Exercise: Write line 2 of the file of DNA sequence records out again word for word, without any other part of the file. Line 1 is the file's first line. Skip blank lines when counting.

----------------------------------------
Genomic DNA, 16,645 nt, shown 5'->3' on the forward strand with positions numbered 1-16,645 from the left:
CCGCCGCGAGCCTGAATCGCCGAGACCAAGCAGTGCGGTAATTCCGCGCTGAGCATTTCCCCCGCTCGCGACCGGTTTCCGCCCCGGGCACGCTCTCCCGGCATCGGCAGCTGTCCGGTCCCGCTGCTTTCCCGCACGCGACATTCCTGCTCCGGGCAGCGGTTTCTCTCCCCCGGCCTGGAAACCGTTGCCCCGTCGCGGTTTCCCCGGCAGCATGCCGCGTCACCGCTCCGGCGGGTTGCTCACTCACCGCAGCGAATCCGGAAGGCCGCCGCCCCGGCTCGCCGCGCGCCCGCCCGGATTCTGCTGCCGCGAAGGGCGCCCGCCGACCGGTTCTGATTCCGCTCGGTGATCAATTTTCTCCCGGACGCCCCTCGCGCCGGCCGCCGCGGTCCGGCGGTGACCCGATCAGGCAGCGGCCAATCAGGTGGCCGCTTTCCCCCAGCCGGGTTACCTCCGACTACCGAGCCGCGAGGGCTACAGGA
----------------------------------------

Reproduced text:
CCGCCGCGAGCCTGAATCGCCGAGACCAAGCAGTGCGGTAATTCCGCGCTGAGCATTTCCCCCGCTCGCGACCGGTTTCCGCCCCGGGCACGCTCTCCCGGCATCGGCAGCTGTCCGGTCCCGCTGCTTTCCCGCACGCGACATTCCTGCTCCGGGCAGCGGTTTCTCTCCCCCGGCCTGGAAACCGTTGCCCCGTCGCGGTTTCCCCGGCAGCATGCCGCGTCACCGCTCCGGCGGGTTGCTCACTCACCGCAGCGAATCCGGAAGGCCGCCGCCCCGGCTCGCCGCGCGCCCGCCCGGATTCTGCTGCCGCGAAGGGCGCCCGCCGACCGGTTCTGATTCCGCTCGGTGATCAATTTTCTCCCGGACGCCCCTCGCGCCGGCCGCCGCGGTCCGGCGGTGACCCGATCAGGCAGCGGCCAATCAGGTGGCCGCTTTCCCCCAGCCGGGTTACCTCCGACTACCGAGCCGCGAGGGCTACAGGA